|From the trail.|
I've been becoming more and more interested in the "back-to-the-land" movement and although I'm only a few chapters in, I'm finding the Nearing's book completely fascinating. I would absolutely never be (let's be honest) willing or able to adopt the life and practices that they describe in the book, but I find the entire idea.....completely.....romantic. Searching out the perfect land, leaving the craziness of the city life behind, building a house of stone, digging gardens, tapping sugar maples, and living off the land. I don't think I could do it, but I sure do love reading about it.
"Ideas of 'making money' or 'getting rich' have given people a perverted view of economic principles. The object of economic effort is not money, but livelihood. Money cannot feed, clothe or shelter. Money is a medium of exchange, - a means of securing the items that make up a livelihood. It is the necessaries and decencies which are important, not the money which may be exchanged for them. And money must be paid for, like anything else. Robert Louis Stevenson wrote in Men and Books, 'Money is a commodity to be bought or not to be bought, a luxury in which we may either indulge or stint ourselves, like any other. And there are many luxuries that we may legitimately prefer to it, such as a grateful conscience, a country life, or the woman of our inclination.'"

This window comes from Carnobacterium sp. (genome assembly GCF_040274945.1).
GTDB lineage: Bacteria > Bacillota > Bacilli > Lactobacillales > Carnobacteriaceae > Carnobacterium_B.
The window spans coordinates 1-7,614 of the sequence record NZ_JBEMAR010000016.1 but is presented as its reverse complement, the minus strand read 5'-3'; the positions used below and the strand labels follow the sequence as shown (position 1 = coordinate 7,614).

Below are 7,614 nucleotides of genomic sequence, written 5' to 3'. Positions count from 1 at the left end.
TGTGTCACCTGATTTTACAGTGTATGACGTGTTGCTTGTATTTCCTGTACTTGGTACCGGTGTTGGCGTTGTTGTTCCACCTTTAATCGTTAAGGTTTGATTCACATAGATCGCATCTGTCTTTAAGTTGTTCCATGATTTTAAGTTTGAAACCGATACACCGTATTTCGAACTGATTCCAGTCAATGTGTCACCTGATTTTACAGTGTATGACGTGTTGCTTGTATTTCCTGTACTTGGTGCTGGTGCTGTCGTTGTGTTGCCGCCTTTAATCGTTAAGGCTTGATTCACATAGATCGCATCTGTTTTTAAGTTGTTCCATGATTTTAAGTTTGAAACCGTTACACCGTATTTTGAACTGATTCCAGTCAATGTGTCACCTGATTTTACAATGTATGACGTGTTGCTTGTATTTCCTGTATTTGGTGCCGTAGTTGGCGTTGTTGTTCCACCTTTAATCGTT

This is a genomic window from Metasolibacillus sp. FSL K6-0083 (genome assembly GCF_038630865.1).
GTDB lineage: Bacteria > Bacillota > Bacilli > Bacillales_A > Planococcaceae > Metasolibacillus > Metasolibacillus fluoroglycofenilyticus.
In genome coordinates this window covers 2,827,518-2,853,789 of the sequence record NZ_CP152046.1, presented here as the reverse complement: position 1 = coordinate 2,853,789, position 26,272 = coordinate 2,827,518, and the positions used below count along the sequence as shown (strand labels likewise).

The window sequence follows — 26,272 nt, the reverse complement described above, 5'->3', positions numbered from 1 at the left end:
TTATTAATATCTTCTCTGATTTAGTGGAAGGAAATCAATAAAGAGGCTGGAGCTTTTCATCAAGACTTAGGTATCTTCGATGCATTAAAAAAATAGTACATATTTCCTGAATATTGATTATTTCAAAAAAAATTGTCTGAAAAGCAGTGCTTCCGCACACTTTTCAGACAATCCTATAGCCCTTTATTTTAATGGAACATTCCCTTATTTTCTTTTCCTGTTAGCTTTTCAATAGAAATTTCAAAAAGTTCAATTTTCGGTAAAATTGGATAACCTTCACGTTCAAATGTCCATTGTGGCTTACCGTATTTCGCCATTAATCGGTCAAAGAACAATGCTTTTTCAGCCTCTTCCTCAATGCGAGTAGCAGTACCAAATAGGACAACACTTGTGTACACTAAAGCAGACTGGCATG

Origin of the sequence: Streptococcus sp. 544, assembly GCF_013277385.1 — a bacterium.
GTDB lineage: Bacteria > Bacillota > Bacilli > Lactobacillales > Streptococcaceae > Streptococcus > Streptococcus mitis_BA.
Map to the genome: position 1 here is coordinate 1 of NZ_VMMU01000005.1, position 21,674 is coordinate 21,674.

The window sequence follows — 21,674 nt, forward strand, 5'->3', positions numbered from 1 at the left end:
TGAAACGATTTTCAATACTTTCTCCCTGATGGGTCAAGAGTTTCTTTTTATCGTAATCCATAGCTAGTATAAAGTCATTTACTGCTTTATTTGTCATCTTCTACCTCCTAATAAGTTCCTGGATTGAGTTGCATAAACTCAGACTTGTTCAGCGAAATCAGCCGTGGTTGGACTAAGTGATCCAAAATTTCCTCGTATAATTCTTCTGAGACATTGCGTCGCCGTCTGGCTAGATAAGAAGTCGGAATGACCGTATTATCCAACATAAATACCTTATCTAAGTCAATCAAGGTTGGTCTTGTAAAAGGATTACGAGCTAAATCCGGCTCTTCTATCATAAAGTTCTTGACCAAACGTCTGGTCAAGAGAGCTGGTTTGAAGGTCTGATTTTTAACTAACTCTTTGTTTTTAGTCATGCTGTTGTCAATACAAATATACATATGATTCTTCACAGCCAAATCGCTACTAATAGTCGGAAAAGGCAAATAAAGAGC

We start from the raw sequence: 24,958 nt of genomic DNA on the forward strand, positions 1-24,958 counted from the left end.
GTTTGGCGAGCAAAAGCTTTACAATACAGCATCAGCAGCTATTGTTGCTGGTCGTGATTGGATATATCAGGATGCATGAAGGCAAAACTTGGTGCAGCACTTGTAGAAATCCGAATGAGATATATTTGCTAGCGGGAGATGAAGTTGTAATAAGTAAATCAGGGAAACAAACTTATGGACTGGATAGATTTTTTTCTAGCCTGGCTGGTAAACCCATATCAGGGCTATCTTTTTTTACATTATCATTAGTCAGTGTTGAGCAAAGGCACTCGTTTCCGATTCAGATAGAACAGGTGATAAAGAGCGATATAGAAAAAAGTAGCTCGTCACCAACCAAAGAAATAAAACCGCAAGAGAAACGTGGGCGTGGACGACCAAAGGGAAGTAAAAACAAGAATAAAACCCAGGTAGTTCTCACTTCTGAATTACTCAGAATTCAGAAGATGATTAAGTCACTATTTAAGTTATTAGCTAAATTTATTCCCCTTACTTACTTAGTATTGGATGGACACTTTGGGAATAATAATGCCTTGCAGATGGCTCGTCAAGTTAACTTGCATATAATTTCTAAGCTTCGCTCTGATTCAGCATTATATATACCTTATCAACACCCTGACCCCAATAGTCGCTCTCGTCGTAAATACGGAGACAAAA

How many of us these days look at money as the ultimate goal of life? Making more and more money so we can live "the good life?" The Nearing's view of the good life is vastly different from so many people these days. Although my primary focus in life has never been on money, I want to try to remember that quote above. Especially this: "The object of economic effort is not money, but livelihood. Money cannot feed, clothe or shelter."
I know from experience that life is far less worrisome when you don't have to think about money. When you know that there will always be enough to provide for your family and pay the bills. But regardless of how much money my family has or doesn't have during my lifetime, I hope I can always remember that life is not about making or having a certain amount of money, but about people and time and surrounding yourself with things that bring you joy. For the Nearing's, joy was found in simplicity, nature, music, and other people. Right now, for me, joy is hearing the laughter of my daughter and nephew as they play together, long walks, mountain views, "FaceTime" on the iPhone so I can see Tommy and Will at home, soft yarn being made into something warm for new babies. I hope you've surrounded yourself with the things that bring you joy as well.
Have you read Helen and Scott Nearing's book? If so, what'd you think?
Joy to you today, friends!